As we turn the leaf towards a new year, let’s not forget what values – in operation, operationalised – protect our Human Rights, in the form of de-mock-racy, and how they are ever so quickly being repelled by, e.g., AI and fake news but in particular, the deployment of bots as here.
Yes I know, that’s three layers of tools but still, the focus is on the first two but the latter plays almost the foulest role.
Yes I know, the ‘operationalised’ part may need elucidation on the side of ‘transparency’, ‘access and inclusion’ etc., but when you read after the link, you’ll understand that the issue is society-wide, not just FCC / net-neutrality.
Well, that was a quicky… hence:
[München, for zero (as in: 0.0) reason]
How is it that we tend to hear over and over again about ‘insider’ threats ..?
Even when it’s not the Board that is meant here, as the pinnacle of … the ability to drive a company into the ground, those pesky ‘insiders’ really are a pain in the place where you like that or the sun doesn’t shine.
Better get rid of any and all of those ‘insiders’ then, eh ..? AI here you come. But if AI system(s) would be a replacement for humans, wouldn’t they commit the same temporary, small, innocious and unconscious lapses of judgement..?
And what about off-boarding the biggest threats first ..? [Where I do men the above committee]
Maybe better to recall that we’re about to celebrate the fifteenth birthday [was there ..!] of deperimetrisation – with an s once you recognise its country of birth, and disclaim an all-out stupid Jabba the Hutt style claim of origin so no z’s anywhere – who’s an -sider when there’s no way to tell ..?
Also, it villifies the underlings that make your salaries and bonuses so if you punish them (by giving them less reward than yourself), they don’t get mad. They get even. Simple.
You gave them the tools You made them build their own tools superficially to keep you afloat but you wouldn’t recognise a buoy from an anchor so guess what you get… And when you’ve lost them, they aren’t much of the insider you’d want, right; morally they’d be on the outside again already.
Case in point: This miss by the venerable @HarvardBiz … Though the solutions offered, are valid – as very-starting points…
So Part I – Ω is to treat your underlings like you care. If, big if, you actually mean it (hence will not in an instant be found out to be a fraud at this), you’re saved for now. Otherwise, no fight against <whatever>sider threats, will be futile. Remember this ..? You get treated like you treat, it starts with you – your intentions towards the other, will be perceived. Positive/negative, the choice is yours.
Oh well. Plus:
[Some light’s also good for the inside; Utrecht (1924 ..!)]
Another one today!
This here piece, and the according official text (with interesting subheader, as downloaded from the official site…).
Because one should not expect either to be a fair representation of the Chief’s actual stance as what is in the speech text is so clearly wrong, or the Chief (his speechwriter) was badly misinformed by his own staff / speechwriter, probably down/up quite some chain of command before reaching either end. E.g.,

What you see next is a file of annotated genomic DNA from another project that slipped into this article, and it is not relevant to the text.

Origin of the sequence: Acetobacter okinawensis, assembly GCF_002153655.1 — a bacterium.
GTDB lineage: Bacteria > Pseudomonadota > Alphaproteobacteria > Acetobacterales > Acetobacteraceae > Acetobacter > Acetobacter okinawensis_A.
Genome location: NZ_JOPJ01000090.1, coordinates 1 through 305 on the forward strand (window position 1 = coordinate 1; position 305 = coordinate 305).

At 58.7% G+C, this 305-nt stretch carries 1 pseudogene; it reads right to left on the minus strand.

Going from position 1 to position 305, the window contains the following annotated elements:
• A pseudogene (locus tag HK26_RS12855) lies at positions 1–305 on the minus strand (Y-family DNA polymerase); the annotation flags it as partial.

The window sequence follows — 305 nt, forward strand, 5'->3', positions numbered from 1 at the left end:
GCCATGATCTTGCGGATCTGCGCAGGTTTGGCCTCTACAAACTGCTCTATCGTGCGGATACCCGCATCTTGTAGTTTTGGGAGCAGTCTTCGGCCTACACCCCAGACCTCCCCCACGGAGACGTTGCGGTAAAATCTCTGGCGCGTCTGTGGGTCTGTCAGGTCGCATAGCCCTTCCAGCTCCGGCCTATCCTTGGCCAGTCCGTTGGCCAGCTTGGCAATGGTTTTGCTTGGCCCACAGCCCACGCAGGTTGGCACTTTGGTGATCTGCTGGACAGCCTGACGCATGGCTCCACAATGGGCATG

- “First, Admiral Bauer pointed out that cyber operations have significant drawbacks. In fact he called them a “too good to be true” scenario. Yes, they are fast, do not require boots on the ground, and have limited risk of repercussions. Yet they do require extensive preparations, and are tailored at a specific target, at a specific time, under specific circumstances. This makes them difficult to repeat. Conventional weapons can be used for years. Cyber weapons (e.g. malware) on the other hand have a limited shelf life as the vulnerabilities they depend on will be patched.”
Right … What about comparing a vulnerability of this sort (that can be patched so easily, i.e., a known bug that hadn’t been patched before! with a single bullet? That can be fired simultaneously at thousands, millions of foot soldiers that when hit, will turn on their Chief ..?
And the idea that once used in an attack (sic, because no-one is out looking for unknowns ..!), it will be patched before it will be used in an attack thus resulting in a contradictio, and
As if full patching of each and every exploitable vuln at once, has anything to de with reality whatsoever; if one thinks that: dream on and back to kindergarten. [As stated: No bearing on respect for the CHOD (why not CJCS?); one can for the above, and below, things not expect the speech text to be accurate – on second thoughts, is this a fake news detractor, to seed false info ..?]
Plus, this reads as if all patches are perfect all of a sudden. Now that would be news.
And, what about differences in sophistication? Weren’t all sorts of countries effectively kicked out of Afghanistan [to name one of a long list…’Nam anyone?] without succes (sic), by people with hand guns and IEDs only (no, the I stands for something)? As e.g., here. As if the many armies kicked out like that, those, not have had their ‘patching’ with armour all together…!?
- “Notice how this is different form ‘civilian’ cyber security. There an attacker has a distinct advantage over the defender because he does not need to attack a specific target (he can try many targets at once and settle for the weakest one), and typically has no deadline within which the attack must be successful. In a ‘civilian’ cyberattack periods of activity are separated by sometimes long periods of inactivity, because after a successful move the attacker stumbles upon a further line of defence that must be investigated.
Cyber operations do not have that flexibility, especially because they must form an integral part of existing military capabilities. The timing of a cyber operation thus depends critically on other, conventional, operations. (As someone later explained to me, if the commander of a military operation inquires whether the cyber team can hack say a bridge, the answer “probably yes, but we do not know how long it will take us” is not very useful.)”